Oregon wants to make its roads safer and more convenient for cyclists, but has a problem—it has very little data on where people ride and what influences their choices. So it turned to an outfit that has loads of data on that: Strava.
The Oregon DOT is poring through reams of data provided by the popular app, used by cyclists to track, among other things, where and when they ride. The information could be used to help shape transportation projects.
“We were really deficient on the cycling and walking side of data,” said Margi Bradway, the active transportation lead at the Oregon DOT. State officials could build bike lanes where they seemed logical, but they didn’t really know where they were most needed or if those that were built were popular. With the hard data from Strava, educated guesses become informed decisions.
The idea to tap the power of Strava came to Bradway in the summer of 2013. She was on a ride and noticed everyone tapping away at Strava during a break.
Strava jumped at the chance to sell the data and finalized the deal in September. That’s led to similar partnerships with London, Glasgow, Orlando, Florida and other cities. and other cities, creating an unexpected new revenue stream for an app designed to help cyclists and runners connect online, share their progress and encourage each other.
For $20,000 a year, transportation planners and others can access Strava Metro, which provides an unprecedented look at where and how people are biking. It can tell them where they speed up and slow down, for example, or where they might stay in the street or ride on a crosswalk. That information can reveal where bike lanes or traffic calming measures would be useful, and if those already installed are effective.
“Without better data, they can’t ask those questions,” Strava co-founder Michael Horvath said. “Strava Metro has the potential to provide the answers.”
Current methods of counting cyclists take a ton of time or a ton of money. The DOT can videotape traffic and have someone sit at a monitor and count cyclists, or it can send someone to sit on the sidewalk and watch them go by in real time. Neither method is terribly efficient.
Bike counters—bulky devices embedded in the ground—are less tedious and time-intensive, but cost as much as $20,000 and provide data for one specific location. That makes spending $20,000 a year for everything Strava knows look like a bargain. It was an easy sell for the DOT brass, Bradway said, especially when they saw the data they’d be getting.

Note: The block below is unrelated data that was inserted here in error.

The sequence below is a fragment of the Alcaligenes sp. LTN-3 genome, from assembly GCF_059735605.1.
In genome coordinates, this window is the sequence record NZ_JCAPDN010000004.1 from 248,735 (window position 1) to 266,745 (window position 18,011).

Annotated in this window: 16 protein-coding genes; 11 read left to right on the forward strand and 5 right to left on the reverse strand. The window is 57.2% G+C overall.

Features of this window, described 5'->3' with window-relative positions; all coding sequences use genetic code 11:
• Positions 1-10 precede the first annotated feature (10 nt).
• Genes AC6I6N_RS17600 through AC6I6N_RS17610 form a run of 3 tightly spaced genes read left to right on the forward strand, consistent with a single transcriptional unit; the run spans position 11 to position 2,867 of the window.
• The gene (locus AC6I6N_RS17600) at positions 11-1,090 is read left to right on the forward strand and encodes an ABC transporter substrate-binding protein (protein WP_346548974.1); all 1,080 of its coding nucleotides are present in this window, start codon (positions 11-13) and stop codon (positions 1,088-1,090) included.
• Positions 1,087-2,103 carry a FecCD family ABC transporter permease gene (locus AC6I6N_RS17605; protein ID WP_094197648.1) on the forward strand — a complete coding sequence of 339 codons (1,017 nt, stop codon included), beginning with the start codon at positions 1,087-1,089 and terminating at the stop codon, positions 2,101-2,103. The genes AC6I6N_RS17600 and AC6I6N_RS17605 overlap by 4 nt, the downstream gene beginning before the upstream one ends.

The Strava data has been “fairly eye-opening,” Bradway said, since “we don’t have a good understanding of why people ride when they do.”
At one intersection, for example, transportation planners discovered cyclists coming from the south would slow down before crossing, while those coming from the north would come to a stop and then walk their bikes or ride slowly. It was the first time planners could see that, and they realized the intersection posed a risk to cyclists.
In another case, the DOT installed rumble strips on Highway 26 near Mount Hood. The strips are a great way to help drivers avoid running off the road, particularly at night, but they’re a nightmare for cyclists. Strava data revealed where cyclists were getting off the highway and where they were getting back on, possibly to avoid the rumble strips. At those spots, planners could consider alternative, more cyclist-friendly safety options, like signs and lights.
The data is far from perfect, or even complete. Its data for Hawthorne Bridge, a major bike commute corridor in downtown Portland, represents just 2.5 percent of total cyclists, Bradway said.
Obviously, Strava only track riders who have a smartphone and use the app. The company won’t say how many users it has, but claims users worldwide upload 2.5 million activities—which include rides and runs—are uploaded each week.
Strava is used by recreational riders more than commuters, so you could argue a lot of its data isn’t relevant to urban commuters. But Horvath argues that even a San Francisco cyclist headed to the far side of the Golden Gate Bridge to ride in Marin County will move through the city using the same routes a commuter would.
Users with privacy concerns may not be thrilled to know Strava is selling data, but Strava scrubs personal information before it goes out. What’s more, once cyclist is, from a computing standpoint, indistinguishable from another, once he’s on the street, so you can’t follow a specific person for the duration of a ride.
Horvath says Strava Metro will be an important revenue source for the company, but it doesn’t change the company’s underlying goal: Making life better for cyclists, Horvath said. If it can help cities change for the better, it’s still doing that.
The Oregon DOT considers the Strava deal a pilot project, and it’s still using its more traditional methods of tracking cyclists. But it is first time Bradway and her colleagues have been able to see not just where cyclists are, but “how people ride and how they make decisions.”
Hopefully Toronto can adopt this concept!